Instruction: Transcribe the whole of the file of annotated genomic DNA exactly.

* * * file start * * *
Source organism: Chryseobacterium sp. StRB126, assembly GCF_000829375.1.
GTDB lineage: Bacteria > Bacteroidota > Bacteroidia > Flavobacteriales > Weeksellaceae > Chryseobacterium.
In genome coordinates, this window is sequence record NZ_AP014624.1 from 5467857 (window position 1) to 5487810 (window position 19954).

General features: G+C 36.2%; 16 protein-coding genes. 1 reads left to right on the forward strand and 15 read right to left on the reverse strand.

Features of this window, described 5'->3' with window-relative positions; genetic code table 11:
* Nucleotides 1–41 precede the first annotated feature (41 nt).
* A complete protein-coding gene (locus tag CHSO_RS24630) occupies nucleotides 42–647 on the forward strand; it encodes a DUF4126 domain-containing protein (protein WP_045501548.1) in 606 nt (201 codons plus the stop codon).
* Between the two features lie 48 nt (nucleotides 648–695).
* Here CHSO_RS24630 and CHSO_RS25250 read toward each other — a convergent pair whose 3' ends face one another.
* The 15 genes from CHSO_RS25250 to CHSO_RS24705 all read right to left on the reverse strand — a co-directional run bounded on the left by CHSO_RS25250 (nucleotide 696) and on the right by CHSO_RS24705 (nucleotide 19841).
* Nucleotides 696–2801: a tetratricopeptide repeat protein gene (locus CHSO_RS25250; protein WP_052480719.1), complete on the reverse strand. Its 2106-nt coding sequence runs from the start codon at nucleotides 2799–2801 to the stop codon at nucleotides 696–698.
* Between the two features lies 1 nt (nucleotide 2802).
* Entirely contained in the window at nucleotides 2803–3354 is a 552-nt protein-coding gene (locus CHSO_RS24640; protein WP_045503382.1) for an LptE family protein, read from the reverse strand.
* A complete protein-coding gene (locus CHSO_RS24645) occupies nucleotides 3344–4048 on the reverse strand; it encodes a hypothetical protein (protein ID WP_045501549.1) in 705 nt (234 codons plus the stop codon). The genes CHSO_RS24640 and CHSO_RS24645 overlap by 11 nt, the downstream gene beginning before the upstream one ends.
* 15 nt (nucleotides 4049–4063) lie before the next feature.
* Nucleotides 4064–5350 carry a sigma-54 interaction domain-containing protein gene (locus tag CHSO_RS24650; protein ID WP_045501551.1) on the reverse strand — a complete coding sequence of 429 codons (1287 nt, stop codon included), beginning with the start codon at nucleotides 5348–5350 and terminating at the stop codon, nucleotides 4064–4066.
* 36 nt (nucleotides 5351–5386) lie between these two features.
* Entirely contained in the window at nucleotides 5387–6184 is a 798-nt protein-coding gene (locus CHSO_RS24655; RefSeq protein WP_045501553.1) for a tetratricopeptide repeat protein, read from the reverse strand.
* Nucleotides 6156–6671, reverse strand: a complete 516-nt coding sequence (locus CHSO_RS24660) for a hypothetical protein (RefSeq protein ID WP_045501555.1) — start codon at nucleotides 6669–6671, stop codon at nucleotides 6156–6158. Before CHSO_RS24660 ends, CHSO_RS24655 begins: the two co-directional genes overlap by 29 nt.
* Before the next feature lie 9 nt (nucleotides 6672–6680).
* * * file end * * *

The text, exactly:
Source organism: Chryseobacterium sp. StRB126, assembly GCF_000829375.1.
GTDB lineage: Bacteria > Bacteroidota > Bacteroidia > Flavobacteriales > Weeksellaceae > Chryseobacterium.
In genome coordinates, this window is sequence record NZ_AP014624.1 from 5467857 (window position 1) to 5487810 (window position 19954).

General features: G+C 36.2%; 16 protein-coding genes. 1 reads left to right on the forward strand and 15 read right to left on the reverse strand.

Features of this window, described 5'->3' with window-relative positions; genetic code table 11:
* Nucleotides 1–41 precede the first annotated feature (41 nt).
* A complete protein-coding gene (locus tag CHSO_RS24630) occupies nucleotides 42–647 on the forward strand; it encodes a DUF4126 domain-containing protein (protein WP_045501548.1) in 606 nt (201 codons plus the stop codon).
* Between the two features lie 48 nt (nucleotides 648–695).
* Here CHSO_RS24630 and CHSO_RS25250 read toward each other — a convergent pair whose 3' ends face one another.
* The 15 genes from CHSO_RS25250 to CHSO_RS24705 all read right to left on the reverse strand — a co-directional run bounded on the left by CHSO_RS25250 (nucleotide 696) and on the right by CHSO_RS24705 (nucleotide 19841).
* Nucleotides 696–2801: a tetratricopeptide repeat protein gene (locus CHSO_RS25250; protein WP_052480719.1), complete on the reverse strand. Its 2106-nt coding sequence runs from the start codon at nucleotides 2799–2801 to the stop codon at nucleotides 696–698.
* Between the two features lies 1 nt (nucleotide 2802).
* Entirely contained in the window at nucleotides 2803–3354 is a 552-nt protein-coding gene (locus CHSO_RS24640; protein WP_045503382.1) for an LptE family protein, read from the reverse strand.
* A complete protein-coding gene (locus CHSO_RS24645) occupies nucleotides 3344–4048 on the reverse strand; it encodes a hypothetical protein (protein ID WP_045501549.1) in 705 nt (234 codons plus the stop codon). The genes CHSO_RS24640 and CHSO_RS24645 overlap by 11 nt, the downstream gene beginning before the upstream one ends.
* 15 nt (nucleotides 4049–4063) lie before the next feature.
* Nucleotides 4064–5350 carry a sigma-54 interaction domain-containing protein gene (locus tag CHSO_RS24650; protein ID WP_045501551.1) on the reverse strand — a complete coding sequence of 429 codons (1287 nt, stop codon included), beginning with the start codon at nucleotides 5348–5350 and terminating at the stop codon, nucleotides 4064–4066.
* 36 nt (nucleotides 5351–5386) lie between these two features.
* Entirely contained in the window at nucleotides 5387–6184 is a 798-nt protein-coding gene (locus CHSO_RS24655; RefSeq protein WP_045501553.1) for a tetratricopeptide repeat protein, read from the reverse strand.
* Nucleotides 6156–6671, reverse strand: a complete 516-nt coding sequence (locus CHSO_RS24660) for a hypothetical protein (RefSeq protein ID WP_045501555.1) — start codon at nucleotides 6669–6671, stop codon at nucleotides 6156–6158. Before CHSO_RS24660 ends, CHSO_RS24655 begins: the two co-directional genes overlap by 29 nt.
* Before the next feature lie 9 nt (nucleotides 6672–6680).